Cousteau, guardian of the oceans, dies
Thursday 26 June 1997
It is believed that Mr Cousteau will be buried at sea.
Among his scores of distinctions, two demonstrate the length of his career and the range of his achievements.
In the 1950s and 1960s, he won two Oscars, the supreme popular cultural achievement, for his pioneering films of ocean life.
In 1988 he became a member of the Academie Francaise, the supreme French literary accolade, for his books about marine ecology.
Tributes from all over the globe yesterday were led by the French President, Jacques Chirac, even though the two men fell out publicly in 1995 over the resumption of French nuclear tests in the Pacific Ocean.
President Chirac said that Mr Cousteau was a "sorcerer" and a "great Frenchman who was also a citizen of the world."
"He battled across the whole planet to protect nature and the environment and the heritage we will leave to our children." The US Vice-President, Al Gore, said that Mr Cousteau was a "giant, a personal friend and a hero for very man, woman and child on the planet."
Mr Cousteau's son, Jean-Michel, said: "My father's work is a hymn to life.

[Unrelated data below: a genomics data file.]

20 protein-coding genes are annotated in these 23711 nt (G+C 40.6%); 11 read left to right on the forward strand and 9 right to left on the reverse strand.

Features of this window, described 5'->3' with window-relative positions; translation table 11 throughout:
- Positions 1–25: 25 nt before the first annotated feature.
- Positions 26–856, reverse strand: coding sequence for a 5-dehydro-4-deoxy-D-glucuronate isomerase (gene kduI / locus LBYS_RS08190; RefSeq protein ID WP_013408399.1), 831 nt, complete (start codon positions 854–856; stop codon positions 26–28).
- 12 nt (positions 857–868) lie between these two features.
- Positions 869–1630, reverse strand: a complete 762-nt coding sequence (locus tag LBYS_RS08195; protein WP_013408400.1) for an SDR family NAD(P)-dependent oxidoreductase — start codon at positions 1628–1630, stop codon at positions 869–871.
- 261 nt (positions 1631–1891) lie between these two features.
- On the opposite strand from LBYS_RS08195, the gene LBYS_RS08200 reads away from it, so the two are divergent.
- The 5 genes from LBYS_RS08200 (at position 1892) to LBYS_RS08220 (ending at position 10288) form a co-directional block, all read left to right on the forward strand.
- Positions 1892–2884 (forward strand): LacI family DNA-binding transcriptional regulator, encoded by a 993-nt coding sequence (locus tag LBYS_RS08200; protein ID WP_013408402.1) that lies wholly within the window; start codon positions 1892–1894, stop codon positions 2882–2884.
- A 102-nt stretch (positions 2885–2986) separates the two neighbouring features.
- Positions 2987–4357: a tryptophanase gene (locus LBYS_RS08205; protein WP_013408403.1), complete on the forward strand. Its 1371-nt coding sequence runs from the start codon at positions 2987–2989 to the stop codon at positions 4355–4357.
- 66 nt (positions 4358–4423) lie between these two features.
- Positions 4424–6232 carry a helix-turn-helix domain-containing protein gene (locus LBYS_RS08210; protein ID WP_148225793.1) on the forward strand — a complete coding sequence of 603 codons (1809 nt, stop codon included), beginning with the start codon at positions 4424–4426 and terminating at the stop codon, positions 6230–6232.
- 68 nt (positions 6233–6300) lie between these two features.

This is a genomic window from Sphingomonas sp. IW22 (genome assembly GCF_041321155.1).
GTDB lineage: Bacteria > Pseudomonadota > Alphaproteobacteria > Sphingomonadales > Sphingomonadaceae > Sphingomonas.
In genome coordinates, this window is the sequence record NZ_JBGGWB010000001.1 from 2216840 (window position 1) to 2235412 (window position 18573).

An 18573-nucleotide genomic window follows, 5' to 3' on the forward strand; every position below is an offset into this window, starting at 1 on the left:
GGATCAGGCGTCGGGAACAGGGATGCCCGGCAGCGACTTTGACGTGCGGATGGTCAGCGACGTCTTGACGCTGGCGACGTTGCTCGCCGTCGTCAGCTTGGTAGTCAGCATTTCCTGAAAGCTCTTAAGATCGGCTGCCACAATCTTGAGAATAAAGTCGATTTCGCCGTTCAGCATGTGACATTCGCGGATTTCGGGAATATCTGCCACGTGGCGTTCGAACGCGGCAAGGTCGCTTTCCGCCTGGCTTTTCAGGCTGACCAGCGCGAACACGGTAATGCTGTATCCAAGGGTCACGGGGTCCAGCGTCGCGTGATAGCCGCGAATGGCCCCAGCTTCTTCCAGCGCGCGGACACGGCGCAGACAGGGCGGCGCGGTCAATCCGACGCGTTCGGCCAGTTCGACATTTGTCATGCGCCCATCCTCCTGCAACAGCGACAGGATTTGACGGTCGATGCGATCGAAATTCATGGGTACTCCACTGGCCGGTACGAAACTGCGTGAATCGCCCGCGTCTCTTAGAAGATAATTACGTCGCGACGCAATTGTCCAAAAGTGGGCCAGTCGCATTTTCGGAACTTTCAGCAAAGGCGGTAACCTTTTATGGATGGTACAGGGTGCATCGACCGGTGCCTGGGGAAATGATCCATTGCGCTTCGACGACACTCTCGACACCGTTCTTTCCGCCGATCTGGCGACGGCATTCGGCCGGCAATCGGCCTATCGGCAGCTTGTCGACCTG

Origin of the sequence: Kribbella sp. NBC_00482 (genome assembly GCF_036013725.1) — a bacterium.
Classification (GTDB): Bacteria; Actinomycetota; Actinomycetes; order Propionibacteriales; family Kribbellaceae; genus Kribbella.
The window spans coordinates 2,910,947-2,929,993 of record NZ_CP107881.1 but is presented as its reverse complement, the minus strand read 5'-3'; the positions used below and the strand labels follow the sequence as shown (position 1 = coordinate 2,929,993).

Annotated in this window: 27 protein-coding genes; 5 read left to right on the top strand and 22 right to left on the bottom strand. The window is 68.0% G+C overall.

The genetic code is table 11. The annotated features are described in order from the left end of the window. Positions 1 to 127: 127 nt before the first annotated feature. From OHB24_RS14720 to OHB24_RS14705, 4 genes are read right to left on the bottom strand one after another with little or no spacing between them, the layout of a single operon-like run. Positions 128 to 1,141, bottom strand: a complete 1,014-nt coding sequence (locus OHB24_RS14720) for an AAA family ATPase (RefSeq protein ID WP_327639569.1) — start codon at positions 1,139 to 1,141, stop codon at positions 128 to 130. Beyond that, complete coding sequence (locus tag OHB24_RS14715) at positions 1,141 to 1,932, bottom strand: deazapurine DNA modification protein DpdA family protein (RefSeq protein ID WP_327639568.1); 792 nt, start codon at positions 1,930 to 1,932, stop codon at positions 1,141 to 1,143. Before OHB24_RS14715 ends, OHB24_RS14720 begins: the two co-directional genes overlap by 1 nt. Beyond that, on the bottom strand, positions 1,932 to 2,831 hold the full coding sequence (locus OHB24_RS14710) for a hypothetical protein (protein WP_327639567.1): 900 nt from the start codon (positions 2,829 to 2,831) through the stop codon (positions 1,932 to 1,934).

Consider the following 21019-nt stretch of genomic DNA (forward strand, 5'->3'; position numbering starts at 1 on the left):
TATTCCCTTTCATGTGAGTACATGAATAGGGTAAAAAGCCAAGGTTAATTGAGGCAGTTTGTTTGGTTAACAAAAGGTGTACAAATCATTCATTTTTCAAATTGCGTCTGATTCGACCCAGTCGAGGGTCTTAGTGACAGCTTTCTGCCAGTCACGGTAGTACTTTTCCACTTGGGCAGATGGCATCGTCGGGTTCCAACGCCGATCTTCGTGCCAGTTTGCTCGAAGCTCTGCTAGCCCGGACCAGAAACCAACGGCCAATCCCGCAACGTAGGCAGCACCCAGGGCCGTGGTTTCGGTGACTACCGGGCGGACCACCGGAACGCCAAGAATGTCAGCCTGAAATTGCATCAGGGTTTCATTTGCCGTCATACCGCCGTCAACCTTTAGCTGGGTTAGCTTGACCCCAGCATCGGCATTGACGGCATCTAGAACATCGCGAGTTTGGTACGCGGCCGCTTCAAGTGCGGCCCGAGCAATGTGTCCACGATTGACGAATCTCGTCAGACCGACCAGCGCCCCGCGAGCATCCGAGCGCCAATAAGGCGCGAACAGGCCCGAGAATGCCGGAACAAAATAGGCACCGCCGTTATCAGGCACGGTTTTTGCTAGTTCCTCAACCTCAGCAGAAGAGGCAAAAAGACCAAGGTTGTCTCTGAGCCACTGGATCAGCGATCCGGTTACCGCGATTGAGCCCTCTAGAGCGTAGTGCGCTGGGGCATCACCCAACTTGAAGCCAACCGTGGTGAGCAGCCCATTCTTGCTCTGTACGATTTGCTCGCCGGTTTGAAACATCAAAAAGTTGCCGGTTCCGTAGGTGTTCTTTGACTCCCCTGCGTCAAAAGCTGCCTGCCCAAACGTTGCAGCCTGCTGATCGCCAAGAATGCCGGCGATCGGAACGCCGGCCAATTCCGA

"On the wall of my office, there is a quotation from my father. `Happiness, for a bee or dolphin, is to be alive. For man, happiness is knowing this fact and marvelling at it'."
Jacques-Yves Cousteau is most widely known for his series of television documentaries called the Underwater world of Jacques Cousteau, which were filmed from his converted Royal Navy mine-sweeper, the Calypso.
He was also a great pioneer and innovator, co-developing and using from 1943 the first aqualung, or autonomous diving suit (in other words the first to permit diving without recourse to permanent lifelines to the surface).
Over more then four decades, Mr Cousteau filmed nearly 80 documentaries from the Calypso, including the Cannes Palme d'or-winning Silent World in 1956 and Oscar-winning World without Sun in 1964.
His famous ship sank in Singapore harbour after being rammed there by a barge in 1996; it was salvaged and then returned to France as a museum piece.
Mr Cousteau launched an appeal for a replacement, the pounds 20m Calypso II, which is due to be launched next year.
Born beside the mouth of the Dordogne river at St Andre-de- Cubzac, near Bordeaux, Mr Cousteau's entire life was bound up in the sea. He was a naval captain who became an ocean explorer in 1950, thanks to the benevolence of the Anglo-Irish millionaire Noel Guinness, who bought and converted the Calypso.
A memorial service will be held in Notre-Dame cathedral on Monday morning.
Obituary, page 18
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